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Oh, he must be late for class

May 31, 2011

photo credit: Jamie Kamen

 

Sometimes I watch people on the tube and wonder about their story. What kind of job do they have? Do they have pets? What song are they listening to on their iPod? What game are they playing on their phone? Did they play a lot of videogames when they were younger? Do they have kids? Do they want kids? Are they visiting, or from London? Maybe, they’re here for a football match? Did they ever play football (soccer)? I could ramble questions for days; it’s just crazy that I may never see this person again.  I’m sure it’s the same in any big city, but this is my first experience being immersed into such a large population of diverse people. At school in Bloomington, I see familiar faces every day. Here, I see similar faces that are not familiar at all.

Is it weird to say “hi?” Is that acceptable in the realm of British social norms? Speaking of which, I’ve referenced social interactions and formalities a couple time, but I think that it’s time to discuss some perceptions I’ve had in my almost four weeks of “being British.”

First of all, it is no surprise that people in America are fast-paced. We like our food fast, our cars fast and our internet fast. However, the Brits put our fast-paced lifestyle to shame. Take for example someone bumping into you. It is common courtesy and normal to stagger/stutter/ stop for a second to face the person you just collided into – maybe even say a half-hearted, automatic, “oh sorry!” In London I have realized that usually when someone is speed walking they are on a mission and if you are in their way and obstruct their mission…man down. They want to get to where they are going and if you are in their way – literally in their path – they will run you down. It is almost like you are invisible, but it’s not a lack of sincerity or compassion for others, it is a complete autopilot.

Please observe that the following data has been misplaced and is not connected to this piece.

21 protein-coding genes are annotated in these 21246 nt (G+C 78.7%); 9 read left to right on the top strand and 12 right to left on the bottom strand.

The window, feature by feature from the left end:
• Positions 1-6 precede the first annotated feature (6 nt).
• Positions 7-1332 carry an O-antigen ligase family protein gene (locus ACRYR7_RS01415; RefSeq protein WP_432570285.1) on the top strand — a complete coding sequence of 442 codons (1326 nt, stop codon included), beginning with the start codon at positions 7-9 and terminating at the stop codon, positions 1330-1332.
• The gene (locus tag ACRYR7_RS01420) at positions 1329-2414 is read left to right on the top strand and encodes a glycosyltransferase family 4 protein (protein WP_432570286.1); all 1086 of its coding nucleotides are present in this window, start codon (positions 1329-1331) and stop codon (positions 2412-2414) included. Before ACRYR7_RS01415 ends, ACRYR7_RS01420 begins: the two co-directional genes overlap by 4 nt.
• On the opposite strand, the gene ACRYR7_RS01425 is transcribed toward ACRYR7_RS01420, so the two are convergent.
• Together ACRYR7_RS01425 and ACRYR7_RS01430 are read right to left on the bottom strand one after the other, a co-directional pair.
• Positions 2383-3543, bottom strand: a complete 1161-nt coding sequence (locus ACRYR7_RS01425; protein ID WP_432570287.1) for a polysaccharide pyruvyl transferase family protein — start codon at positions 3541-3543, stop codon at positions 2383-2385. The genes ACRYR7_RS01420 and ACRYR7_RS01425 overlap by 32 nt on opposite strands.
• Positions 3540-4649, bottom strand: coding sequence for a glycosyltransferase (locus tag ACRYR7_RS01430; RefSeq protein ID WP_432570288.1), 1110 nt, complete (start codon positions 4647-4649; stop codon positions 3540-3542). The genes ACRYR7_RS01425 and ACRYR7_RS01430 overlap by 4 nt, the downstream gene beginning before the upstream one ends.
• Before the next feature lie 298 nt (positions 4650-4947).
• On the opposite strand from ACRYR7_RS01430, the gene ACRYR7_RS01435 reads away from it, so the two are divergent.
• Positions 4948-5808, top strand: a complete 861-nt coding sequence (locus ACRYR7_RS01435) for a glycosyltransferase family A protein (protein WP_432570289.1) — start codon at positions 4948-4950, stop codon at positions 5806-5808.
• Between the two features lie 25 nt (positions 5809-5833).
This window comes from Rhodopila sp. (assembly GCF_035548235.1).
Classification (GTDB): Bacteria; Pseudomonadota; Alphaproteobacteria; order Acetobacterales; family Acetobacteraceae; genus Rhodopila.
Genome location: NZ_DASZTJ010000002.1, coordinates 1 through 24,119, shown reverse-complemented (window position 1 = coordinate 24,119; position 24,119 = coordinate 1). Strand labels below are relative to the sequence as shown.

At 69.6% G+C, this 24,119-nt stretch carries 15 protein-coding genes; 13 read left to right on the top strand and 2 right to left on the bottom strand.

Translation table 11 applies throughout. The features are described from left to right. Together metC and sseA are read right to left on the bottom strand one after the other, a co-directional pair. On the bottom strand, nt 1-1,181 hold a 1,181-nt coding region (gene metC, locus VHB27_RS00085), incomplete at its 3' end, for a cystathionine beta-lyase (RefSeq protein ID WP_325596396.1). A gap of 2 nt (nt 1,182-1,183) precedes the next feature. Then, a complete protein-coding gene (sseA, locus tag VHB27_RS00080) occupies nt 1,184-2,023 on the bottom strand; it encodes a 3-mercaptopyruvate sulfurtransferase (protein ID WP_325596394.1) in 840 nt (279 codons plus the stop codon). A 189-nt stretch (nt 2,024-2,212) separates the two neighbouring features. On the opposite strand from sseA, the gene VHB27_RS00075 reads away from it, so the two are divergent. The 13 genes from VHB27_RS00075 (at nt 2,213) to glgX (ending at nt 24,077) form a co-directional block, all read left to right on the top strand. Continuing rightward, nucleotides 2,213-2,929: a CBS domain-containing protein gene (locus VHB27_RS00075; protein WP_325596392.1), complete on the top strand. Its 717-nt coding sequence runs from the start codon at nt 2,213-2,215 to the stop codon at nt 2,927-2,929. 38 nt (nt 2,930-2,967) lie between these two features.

Another thing I’ve noticed is that in the Brit’s fast-paced lifestyle, there does not seem to be the constant need to be on a cell phone. Walk around any mall in America and you’ll find 12-24 year olds, phone in hand and attention completely focused on texting, BBMing or e-mailing. Walking around London, I don’t see that. People don’t seem to use their phones like we do in America. The weirdest thing about that whole concept is thinking about actually having my “real” phone again back in the states. I’ve become so used to my Barbie-inspired go-phone, and the fact that we all rarely text or call each other because it uses too many minutes (and minutes mean pounds), that I feel my mentality towards my phone and consistent, and sometimes useless, communication will have severely changed. I guess we’ll see, but it’s definitely not a negative change. As much as it pains me that I can’t text, call or send funny pictures to my friends and family of life here, it is also kind of freeing. I’m able to focus on people more, on the reality and the actual conversation I’m having without thinking of a text or mindlessly logging onto Facebook on my phone.

Unfortunately as I type this I have been mentally counting all the times here where we have complained about wanting “our real phones” when we see someone on the tube with a Blackberry or an iPhone. However I’m just going to consider that homesickness and not an unhealthy obsession with technology.

photo credit: Jamie Kamen

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